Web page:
Lesson #9
Using thinEdge models

This lesson will make you familiar with loading and displaying M15 models using thinBASIC

  Please welcome to lesson 9! Starting from TBGL module v0.1.7 you can load and view thinEdge models using built in functions.
This is allows to let all the graphic work on a slave ... err friend or hired artist. And you, as a coder can just do what you need with them.

All TBGL commands related to M15 model handling are in format TBGL_m15<NameHere>.
The first of them you should call is TBGL_m15InitModelBuffers
This function is defined as follows:
TBGL_M15InitModelBuffers NumberOfModels, MaxVertices

This is quite self explanatory, but just for make sure you understood it well...
First parameter, NumberOfModels, specifies how many models will you use at maximum in your script. There is no limit on this value.
Second parameter, MaxVertices, contains maximum number of vertices used in any of the used models. It is nonsense to dim it for 25000, if your game character has only 1000 for example.
How could you get the number of vertices ? You can find it out in thinEdge program setup / Informational tab. Or you can open the files using Notepad and watch second line where should be something like "VERTEXNUM,1704". The number is info about vertices used.
Now, when you have model buffer dimensioned, starts the easy stuff!
To load thinEdge model you use function:
TBGL_m15LoadModel Model, textureDirectory, ModelID, targetDisplayList, NormalsCalculation

First two parameters are easy again - you specify target file and directory, where textures are stored.
ModelID is index of model, you will possibly use it for later model call.
targetDisplayList is optional field. If you specify zero, no display list will be created. Else, it will be created under number you specified.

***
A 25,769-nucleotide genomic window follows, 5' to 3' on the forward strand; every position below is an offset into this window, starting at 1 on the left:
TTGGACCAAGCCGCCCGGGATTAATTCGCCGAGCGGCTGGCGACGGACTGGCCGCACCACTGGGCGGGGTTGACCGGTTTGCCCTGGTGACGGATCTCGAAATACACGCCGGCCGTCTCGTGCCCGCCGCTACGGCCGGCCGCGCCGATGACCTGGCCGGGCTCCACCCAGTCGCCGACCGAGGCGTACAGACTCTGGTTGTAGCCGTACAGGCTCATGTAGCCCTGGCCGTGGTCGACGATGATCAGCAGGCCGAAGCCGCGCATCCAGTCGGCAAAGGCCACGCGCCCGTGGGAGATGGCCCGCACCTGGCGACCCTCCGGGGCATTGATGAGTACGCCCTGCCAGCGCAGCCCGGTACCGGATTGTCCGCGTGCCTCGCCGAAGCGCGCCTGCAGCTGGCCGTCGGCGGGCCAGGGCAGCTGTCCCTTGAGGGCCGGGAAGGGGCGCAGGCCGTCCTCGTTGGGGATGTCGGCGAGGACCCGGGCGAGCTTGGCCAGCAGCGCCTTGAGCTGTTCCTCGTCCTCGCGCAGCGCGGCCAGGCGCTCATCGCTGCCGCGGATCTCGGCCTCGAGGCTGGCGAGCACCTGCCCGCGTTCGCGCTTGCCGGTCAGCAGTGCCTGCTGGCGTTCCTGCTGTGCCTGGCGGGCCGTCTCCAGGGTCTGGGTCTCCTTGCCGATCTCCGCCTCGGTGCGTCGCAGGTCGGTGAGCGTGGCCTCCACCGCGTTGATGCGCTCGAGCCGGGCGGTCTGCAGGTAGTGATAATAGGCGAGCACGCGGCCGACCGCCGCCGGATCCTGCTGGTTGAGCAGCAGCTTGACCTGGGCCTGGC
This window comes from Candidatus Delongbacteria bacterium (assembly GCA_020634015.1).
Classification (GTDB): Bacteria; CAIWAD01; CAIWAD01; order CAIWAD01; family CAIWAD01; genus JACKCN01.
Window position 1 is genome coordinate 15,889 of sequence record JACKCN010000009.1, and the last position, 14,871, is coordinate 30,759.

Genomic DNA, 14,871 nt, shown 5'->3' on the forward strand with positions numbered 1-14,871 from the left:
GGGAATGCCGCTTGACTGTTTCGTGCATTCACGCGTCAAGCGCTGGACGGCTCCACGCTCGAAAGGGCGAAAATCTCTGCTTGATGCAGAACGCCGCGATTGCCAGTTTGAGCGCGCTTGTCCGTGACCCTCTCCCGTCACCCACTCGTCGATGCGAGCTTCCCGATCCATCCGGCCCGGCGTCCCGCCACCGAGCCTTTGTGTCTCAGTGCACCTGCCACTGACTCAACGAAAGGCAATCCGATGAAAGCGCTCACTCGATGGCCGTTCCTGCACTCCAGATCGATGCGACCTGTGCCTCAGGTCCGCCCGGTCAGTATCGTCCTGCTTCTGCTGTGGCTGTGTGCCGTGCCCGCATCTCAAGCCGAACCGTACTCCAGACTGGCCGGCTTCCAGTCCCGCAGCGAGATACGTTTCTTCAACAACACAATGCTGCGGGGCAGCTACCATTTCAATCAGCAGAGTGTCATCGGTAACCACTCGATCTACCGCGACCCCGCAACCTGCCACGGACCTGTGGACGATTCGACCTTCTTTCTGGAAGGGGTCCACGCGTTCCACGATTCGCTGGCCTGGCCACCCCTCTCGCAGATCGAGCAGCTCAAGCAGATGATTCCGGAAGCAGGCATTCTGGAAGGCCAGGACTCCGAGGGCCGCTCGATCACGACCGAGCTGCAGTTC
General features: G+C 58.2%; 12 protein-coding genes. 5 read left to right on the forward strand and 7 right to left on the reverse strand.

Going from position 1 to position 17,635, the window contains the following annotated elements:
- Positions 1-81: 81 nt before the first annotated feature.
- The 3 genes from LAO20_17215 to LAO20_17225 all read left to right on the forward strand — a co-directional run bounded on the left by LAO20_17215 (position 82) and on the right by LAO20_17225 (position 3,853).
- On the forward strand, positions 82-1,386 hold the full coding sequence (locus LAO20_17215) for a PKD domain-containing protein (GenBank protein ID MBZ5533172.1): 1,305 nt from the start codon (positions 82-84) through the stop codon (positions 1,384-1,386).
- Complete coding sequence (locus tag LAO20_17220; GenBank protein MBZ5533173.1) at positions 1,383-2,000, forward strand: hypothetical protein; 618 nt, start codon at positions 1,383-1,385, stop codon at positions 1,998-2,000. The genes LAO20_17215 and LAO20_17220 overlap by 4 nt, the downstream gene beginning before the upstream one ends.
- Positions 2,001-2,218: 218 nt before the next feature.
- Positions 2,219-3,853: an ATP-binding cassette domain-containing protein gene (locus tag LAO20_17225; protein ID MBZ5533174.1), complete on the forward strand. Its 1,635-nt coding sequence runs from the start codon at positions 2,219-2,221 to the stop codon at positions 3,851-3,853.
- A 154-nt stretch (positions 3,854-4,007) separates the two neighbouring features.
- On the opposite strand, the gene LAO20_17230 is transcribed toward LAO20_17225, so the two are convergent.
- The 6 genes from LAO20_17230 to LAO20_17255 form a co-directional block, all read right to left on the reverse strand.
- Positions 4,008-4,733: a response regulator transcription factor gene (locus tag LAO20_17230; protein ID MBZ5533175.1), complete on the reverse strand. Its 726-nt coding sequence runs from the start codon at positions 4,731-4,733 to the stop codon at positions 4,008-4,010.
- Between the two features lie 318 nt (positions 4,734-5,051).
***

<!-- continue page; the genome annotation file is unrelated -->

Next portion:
NormalsCalculation can take 2 values.
%TBGL_NORMAL_PRECISE will produce same calculations as thinEdge does. It is ideal for furniture, machines, house models and so on...
%TBGL_NORMAL_SMOOTH is another beast. It will find points shared across multiple polygons and then interpolate final normal vector. This is lmost obligatory for models created using "Create rotated shape" tool. The model will result smoother than it is. So you can create quite low poly rotated models in thinEdge, and the simulate higher detail using this trick.
If you created game with multiple level and each level uses different models, you can erase models, which you no longer use:
TBGL_m15ClearModel Model

This will erase any data attached to this model and you can load this position with new model without any problems.
And now comes the most important part - bringing models to your script render.
If you've choosen to create display list when loading the file, you should definitely use classic:
TBGL_CallList Model

It is fastest, reliable and easy.
If you want to work with model, which has some parts changing ( color, animation ... ) you must use:
TBGL_m15DrawModel Model

Of course, this TBGL command is highly optimized and for example autodetects status of texture mapping. If it is disabled, it will be enabled just for drawing the model, and then it will set the original status again. Simply drawing models does not have any undesirable side effects on your rendering.
This advantage is completely lost when you are using display list!

That's for this time all you need to know. Hope you get it well, if not, please ask about it on the forum.
Next tutorial will let you understand animation of thinEdge models from within the script. Quite complex topic, so get your brains ready !


© Petr Schreiber, 2006